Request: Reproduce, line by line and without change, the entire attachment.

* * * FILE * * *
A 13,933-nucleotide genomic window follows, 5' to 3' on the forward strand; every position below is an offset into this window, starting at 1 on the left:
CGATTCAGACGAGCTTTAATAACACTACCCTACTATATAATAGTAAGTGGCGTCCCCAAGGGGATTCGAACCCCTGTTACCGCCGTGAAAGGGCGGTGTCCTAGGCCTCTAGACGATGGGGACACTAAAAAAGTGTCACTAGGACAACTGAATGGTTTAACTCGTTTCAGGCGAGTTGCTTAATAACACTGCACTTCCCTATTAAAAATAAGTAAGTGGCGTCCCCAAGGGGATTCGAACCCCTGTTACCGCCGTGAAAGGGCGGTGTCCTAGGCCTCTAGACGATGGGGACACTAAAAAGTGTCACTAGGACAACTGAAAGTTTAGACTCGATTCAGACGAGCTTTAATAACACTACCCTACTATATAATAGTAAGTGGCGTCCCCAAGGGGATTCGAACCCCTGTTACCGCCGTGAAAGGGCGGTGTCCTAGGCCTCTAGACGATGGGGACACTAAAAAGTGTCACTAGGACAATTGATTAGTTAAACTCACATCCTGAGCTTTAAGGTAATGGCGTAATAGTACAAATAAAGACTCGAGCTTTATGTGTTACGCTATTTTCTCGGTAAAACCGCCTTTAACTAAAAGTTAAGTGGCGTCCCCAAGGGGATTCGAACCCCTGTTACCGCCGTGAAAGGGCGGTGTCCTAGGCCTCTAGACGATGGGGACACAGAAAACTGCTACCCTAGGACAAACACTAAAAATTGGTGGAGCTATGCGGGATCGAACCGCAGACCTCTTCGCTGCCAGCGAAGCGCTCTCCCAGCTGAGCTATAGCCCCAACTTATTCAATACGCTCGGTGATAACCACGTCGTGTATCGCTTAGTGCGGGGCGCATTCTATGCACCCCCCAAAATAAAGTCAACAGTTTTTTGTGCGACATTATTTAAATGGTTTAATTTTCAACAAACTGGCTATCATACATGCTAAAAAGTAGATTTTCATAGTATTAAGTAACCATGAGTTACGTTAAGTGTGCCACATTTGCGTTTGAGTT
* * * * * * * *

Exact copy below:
A 13,933-nucleotide genomic window follows, 5' to 3' on the forward strand; every position below is an offset into this window, starting at 1 on the left:
CGATTCAGACGAGCTTTAATAACACTACCCTACTATATAATAGTAAGTGGCGTCCCCAAGGGGATTCGAACCCCTGTTACCGCCGTGAAAGGGCGGTGTCCTAGGCCTCTAGACGATGGGGACACTAAAAAAGTGTCACTAGGACAACTGAATGGTTTAACTCGTTTCAGGCGAGTTGCTTAATAACACTGCACTTCCCTATTAAAAATAAGTAAGTGGCGTCCCCAAGGGGATTCGAACCCCTGTTACCGCCGTGAAAGGGCGGTGTCCTAGGCCTCTAGACGATGGGGACACTAAAAAGTGTCACTAGGACAACTGAAAGTTTAGACTCGATTCAGACGAGCTTTAATAACACTACCCTACTATATAATAGTAAGTGGCGTCCCCAAGGGGATTCGAACCCCTGTTACCGCCGTGAAAGGGCGGTGTCCTAGGCCTCTAGACGATGGGGACACTAAAAAGTGTCACTAGGACAATTGATTAGTTAAACTCACATCCTGAGCTTTAAGGTAATGGCGTAATAGTACAAATAAAGACTCGAGCTTTATGTGTTACGCTATTTTCTCGGTAAAACCGCCTTTAACTAAAAGTTAAGTGGCGTCCCCAAGGGGATTCGAACCCCTGTTACCGCCGTGAAAGGGCGGTGTCCTAGGCCTCTAGACGATGGGGACACAGAAAACTGCTACCCTAGGACAAACACTAAAAATTGGTGGAGCTATGCGGGATCGAACCGCAGACCTCTTCGCTGCCAGCGAAGCGCTCTCCCAGCTGAGCTATAGCCCCAACTTATTCAATACGCTCGGTGATAACCACGTCGTGTATCGCTTAGTGCGGGGCGCATTCTATGCACCCCCCAAAATAAAGTCAACAGTTTTTTGTGCGACATTATTTAAATGGTTTAATTTTCAACAAACTGGCTATCATACATGCTAAAAAGTAGATTTTCATAGTATTAAGTAACCATGAGTTACGTTAAGTGTGCCACATTTGCGTTTGAGTT